Louisiana's 2020 Presidential primary was scheduled for April 4th, but the other day Democratic Governor John Bel Edwards and Republican Secretary of State Kyle Ardoin agreed to reschedule it for June 20th...which is actually later than the last previously-scheduled primary in the U.S. Virgin Islands on June 6th:
The presidential primary elections in Louisiana slated for April will be delayed by two months, the latest in a series of dramatic steps government leaders have taken to slow the spread of the new coronavirus.
Secretary of State Kyle Ardoin, Republican, and Gov. John Bel Edwards, a Democrat, both said Friday they would use a provision of state law that allows them to move any election in an emergency situation to delay the primary.
The presidential primary elections, initially scheduled for April 4th, will now be held June 20th. Ardoin said in a press conference he does not know of any other states that have moved elections because of the new coronavirus, or COVID-19.
Back in November, Georgia Governor Brian Kemp released a proposed ACA Section 1332 Waiver proposal which, if it were to be fully approved, would completely transform the ACA individual marketplace into something entirely different:
On November 4, 2019, Governor Brian Kemp of Georgia released a new draft waiver application under Section 1332 of the Affordable Care Act (ACA) that, if approved, would reshape the state’s insurance market. The application reflects a two-phase approach: a state-based reinsurance program to begin in plan year 2021, followed by a transition to the “Georgia Access” model beginning in plan year 2022. Both components of the waiver application would extend through plan year 2025.
After several years with four carriers participating in their ACA individual market, the Peach State is gaining not one but two additional carriers this year: CareSource and Oscar are joining Alliant, Ambetter/Centene, Blue Cross Blue Shield and Kaiser.
Today, however, CMS has posted the final/approved rate changes, and three of the four carriers already on the Georgia market (Alliant, Ambetter/Centene and Kaiser) are looking at slightly lower rates than they had requested. The fourth, Blue Cross Blue Shield, is bumping up their rates by an additional percentage point. Overall, Georgia carriers are dropping unsubsidized premiums by 0.9%.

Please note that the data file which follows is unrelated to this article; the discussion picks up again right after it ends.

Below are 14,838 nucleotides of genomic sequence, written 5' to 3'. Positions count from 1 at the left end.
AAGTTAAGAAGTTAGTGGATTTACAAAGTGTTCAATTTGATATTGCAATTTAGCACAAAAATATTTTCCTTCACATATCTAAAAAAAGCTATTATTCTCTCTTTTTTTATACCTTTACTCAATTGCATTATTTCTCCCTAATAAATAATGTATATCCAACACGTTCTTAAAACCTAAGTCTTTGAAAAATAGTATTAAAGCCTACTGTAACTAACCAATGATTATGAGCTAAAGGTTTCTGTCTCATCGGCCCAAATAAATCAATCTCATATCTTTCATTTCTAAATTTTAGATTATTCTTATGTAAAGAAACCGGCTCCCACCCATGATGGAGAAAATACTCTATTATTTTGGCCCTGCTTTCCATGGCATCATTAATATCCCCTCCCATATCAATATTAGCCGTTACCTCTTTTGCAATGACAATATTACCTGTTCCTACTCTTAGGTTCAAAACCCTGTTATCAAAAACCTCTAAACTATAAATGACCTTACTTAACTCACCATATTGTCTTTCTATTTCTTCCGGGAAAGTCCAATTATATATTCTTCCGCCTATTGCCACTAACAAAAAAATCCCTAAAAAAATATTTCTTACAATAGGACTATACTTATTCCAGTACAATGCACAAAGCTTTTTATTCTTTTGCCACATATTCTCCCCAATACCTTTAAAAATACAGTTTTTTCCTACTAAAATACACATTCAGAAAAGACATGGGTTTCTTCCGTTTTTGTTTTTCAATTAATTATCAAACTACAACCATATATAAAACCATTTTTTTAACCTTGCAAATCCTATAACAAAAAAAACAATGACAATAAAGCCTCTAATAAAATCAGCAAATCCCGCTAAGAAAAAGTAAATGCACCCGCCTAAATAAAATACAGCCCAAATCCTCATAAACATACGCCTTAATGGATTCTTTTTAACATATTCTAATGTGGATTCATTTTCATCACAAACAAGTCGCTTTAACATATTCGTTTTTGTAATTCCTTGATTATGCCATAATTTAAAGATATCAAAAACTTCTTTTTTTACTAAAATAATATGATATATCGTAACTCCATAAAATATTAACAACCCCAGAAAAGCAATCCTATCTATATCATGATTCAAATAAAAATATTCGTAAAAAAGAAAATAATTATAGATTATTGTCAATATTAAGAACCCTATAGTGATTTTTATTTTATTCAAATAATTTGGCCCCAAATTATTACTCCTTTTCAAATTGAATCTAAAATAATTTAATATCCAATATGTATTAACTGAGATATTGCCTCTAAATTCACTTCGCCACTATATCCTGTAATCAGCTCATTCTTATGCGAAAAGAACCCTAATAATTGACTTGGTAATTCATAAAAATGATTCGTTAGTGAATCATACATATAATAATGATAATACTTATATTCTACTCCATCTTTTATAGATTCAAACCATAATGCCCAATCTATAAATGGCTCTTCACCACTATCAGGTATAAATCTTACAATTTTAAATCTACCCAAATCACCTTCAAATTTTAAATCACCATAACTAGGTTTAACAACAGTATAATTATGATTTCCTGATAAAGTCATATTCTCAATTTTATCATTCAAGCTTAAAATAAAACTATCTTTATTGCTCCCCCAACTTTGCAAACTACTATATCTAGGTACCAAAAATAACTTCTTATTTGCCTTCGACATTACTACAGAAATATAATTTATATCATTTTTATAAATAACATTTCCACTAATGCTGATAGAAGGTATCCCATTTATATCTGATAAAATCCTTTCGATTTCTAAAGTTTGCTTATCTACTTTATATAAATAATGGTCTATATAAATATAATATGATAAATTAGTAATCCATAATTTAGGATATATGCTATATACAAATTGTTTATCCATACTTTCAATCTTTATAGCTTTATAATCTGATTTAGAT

A few weeks ago, I posted a lengthy, in-the-weeds explainer about how the ACA's Medical Loss Ratio (MLR) provision works. The short version is that ever since the ACA went into effect in 2011 (3 years before newly-sold policies had to be ACA compliant), to help reduce price gouging, insurance carriers have been required to spend a minimum of 80% of their premium revenue (85% for the large group market) on actual medical claims.
Put another way, their gross margins are limited to no more than 20% (or 15% in the large group market). Remember, that's their gross margin, not net; all operational expenses must come out of that 20% (15%). The idea is that they should be spending as much of your premium dollars as possible on actual healthcare, as opposed to junkets to Tahiti or marble staircases in the corporate offices, etc. Anything over that 20% (15%) gross margin has to be rebated to the policyholder.
After several years with four carriers participating in their ACA individual market, the Peach State is gaining not one but two additional carriers this year: CareSource and Oscar are joining Alliant, Ambetter/Centene, Blue Cross Blue Shield and Kaiser. Unlike a lot of the states I've crunched numbers for recently, I was able to acquire hard enrollment numbers for every single Georgia carrier...including both the Individual and Small Group markets, which is a rarity this year!
Statewide, GA's individual market carriers are requesting average unsubsidized 2020 rate hikes of just 2.4%, while the small group carriers are looking for a 12.8% average increase:
Long-time readers of this site may remember that I have a "special place" in my heart (more like in the pit of my stomach) for Ralph Hudgens, the now-former Georgia state Insurance Commissioner, ever since I read about this ugly incident way back in 2013:
“Let me tell you what we’re doing (about ObamaCare),” Georgia Insurance Commissioner Ralph Hudgens bragged to a crowd of fellow Republicans in Floyd County earlier this month: “Everything in our power to be an obstructionist.”